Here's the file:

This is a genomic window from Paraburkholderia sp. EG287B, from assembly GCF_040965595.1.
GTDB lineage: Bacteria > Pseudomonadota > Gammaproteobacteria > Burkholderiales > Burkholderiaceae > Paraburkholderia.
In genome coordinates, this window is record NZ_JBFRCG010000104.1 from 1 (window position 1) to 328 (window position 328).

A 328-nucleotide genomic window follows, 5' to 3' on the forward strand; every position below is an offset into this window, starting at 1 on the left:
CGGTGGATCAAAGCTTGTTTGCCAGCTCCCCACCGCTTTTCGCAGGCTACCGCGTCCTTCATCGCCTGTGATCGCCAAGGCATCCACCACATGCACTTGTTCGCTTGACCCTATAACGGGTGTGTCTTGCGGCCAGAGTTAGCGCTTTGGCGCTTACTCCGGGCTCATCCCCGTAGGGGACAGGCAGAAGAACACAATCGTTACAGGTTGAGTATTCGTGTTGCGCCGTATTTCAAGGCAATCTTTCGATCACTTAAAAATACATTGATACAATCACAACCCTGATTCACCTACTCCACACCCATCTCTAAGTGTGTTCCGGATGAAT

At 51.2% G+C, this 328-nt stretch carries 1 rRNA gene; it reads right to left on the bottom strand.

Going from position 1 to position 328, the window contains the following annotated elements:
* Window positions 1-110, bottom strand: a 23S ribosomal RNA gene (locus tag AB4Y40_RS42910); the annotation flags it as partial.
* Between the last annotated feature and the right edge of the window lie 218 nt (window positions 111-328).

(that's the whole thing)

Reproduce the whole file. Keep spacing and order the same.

This is a genomic window from Paraburkholderia sp. EG287B, from assembly GCF_040965595.1.
GTDB lineage: Bacteria > Pseudomonadota > Gammaproteobacteria > Burkholderiales > Burkholderiaceae > Paraburkholderia.
In genome coordinates, this window is record NZ_JBFRCG010000104.1 from 1 (window position 1) to 328 (window position 328).

A 328-nucleotide genomic window follows, 5' to 3' on the forward strand; every position below is an offset into this window, starting at 1 on the left:
CGGTGGATCAAAGCTTGTTTGCCAGCTCCCCACCGCTTTTCGCAGGCTACCGCGTCCTTCATCGCCTGTGATCGCCAAGGCATCCACCACATGCACTTGTTCGCTTGACCCTATAACGGGTGTGTCTTGCGGCCAGAGTTAGCGCTTTGGCGCTTACTCCGGGCTCATCCCCGTAGGGGACAGGCAGAAGAACACAATCGTTACAGGTTGAGTATTCGTGTTGCGCCGTATTTCAAGGCAATCTTTCGATCACTTAAAAATACATTGATACAATCACAACCCTGATTCACCTACTCCACACCCATCTCTAAGTGTGTTCCGGATGAAT

At 51.2% G+C, this 328-nt stretch carries 1 rRNA gene; it reads right to left on the bottom strand.

Going from position 1 to position 328, the window contains the following annotated elements:
* Window positions 1-110, bottom strand: a 23S ribosomal RNA gene (locus tag AB4Y40_RS42910); the annotation flags it as partial.
* Between the last annotated feature and the right edge of the window lie 218 nt (window positions 111-328).